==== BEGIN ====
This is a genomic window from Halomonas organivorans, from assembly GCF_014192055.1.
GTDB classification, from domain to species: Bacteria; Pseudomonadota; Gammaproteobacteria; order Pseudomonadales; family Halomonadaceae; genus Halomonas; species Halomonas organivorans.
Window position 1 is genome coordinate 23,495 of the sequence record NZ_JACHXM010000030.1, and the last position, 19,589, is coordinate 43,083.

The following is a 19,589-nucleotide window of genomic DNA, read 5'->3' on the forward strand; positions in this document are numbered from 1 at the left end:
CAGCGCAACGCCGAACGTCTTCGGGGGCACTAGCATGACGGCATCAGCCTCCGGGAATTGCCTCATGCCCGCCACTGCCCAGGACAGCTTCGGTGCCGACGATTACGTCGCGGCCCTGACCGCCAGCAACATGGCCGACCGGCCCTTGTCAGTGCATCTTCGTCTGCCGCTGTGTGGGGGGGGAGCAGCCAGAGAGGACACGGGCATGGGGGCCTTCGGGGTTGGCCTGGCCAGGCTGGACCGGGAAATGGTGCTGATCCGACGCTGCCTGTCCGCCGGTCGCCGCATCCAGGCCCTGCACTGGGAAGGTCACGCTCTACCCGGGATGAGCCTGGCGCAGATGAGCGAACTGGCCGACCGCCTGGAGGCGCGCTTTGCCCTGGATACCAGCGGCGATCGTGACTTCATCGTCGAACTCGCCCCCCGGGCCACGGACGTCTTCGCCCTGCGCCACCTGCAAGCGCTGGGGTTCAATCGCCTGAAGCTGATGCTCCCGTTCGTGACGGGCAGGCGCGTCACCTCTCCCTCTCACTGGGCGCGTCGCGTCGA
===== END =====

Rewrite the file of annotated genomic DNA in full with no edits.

This is a genomic window from Halomonas organivorans, from assembly GCF_014192055.1.
GTDB classification, from domain to species: Bacteria; Pseudomonadota; Gammaproteobacteria; order Pseudomonadales; family Halomonadaceae; genus Halomonas; species Halomonas organivorans.
Window position 1 is genome coordinate 23,495 of the sequence record NZ_JACHXM010000030.1, and the last position, 19,589, is coordinate 43,083.

The following is a 19,589-nucleotide window of genomic DNA, read 5'->3' on the forward strand; positions in this document are numbered from 1 at the left end:
CAGCGCAACGCCGAACGTCTTCGGGGGCACTAGCATGACGGCATCAGCCTCCGGGAATTGCCTCATGCCCGCCACTGCCCAGGACAGCTTCGGTGCCGACGATTACGTCGCGGCCCTGACCGCCAGCAACATGGCCGACCGGCCCTTGTCAGTGCATCTTCGTCTGCCGCTGTGTGGGGGGGGAGCAGCCAGAGAGGACACGGGCATGGGGGCCTTCGGGGTTGGCCTGGCCAGGCTGGACCGGGAAATGGTGCTGATCCGACGCTGCCTGTCCGCCGGTCGCCGCATCCAGGCCCTGCACTGGGAAGGTCACGCTCTACCCGGGATGAGCCTGGCGCAGATGAGCGAACTGGCCGACCGCCTGGAGGCGCGCTTTGCCCTGGATACCAGCGGCGATCGTGACTTCATCGTCGAACTCGCCCCCCGGGCCACGGACGTCTTCGCCCTGCGCCACCTGCAAGCGCTGGGGTTCAATCGCCTGAAGCTGATGCTCCCGTTCGTGACGGGCAGGCGCGTCACCTCTCCCTCTCACTGGGCGCGTCGCGTCGA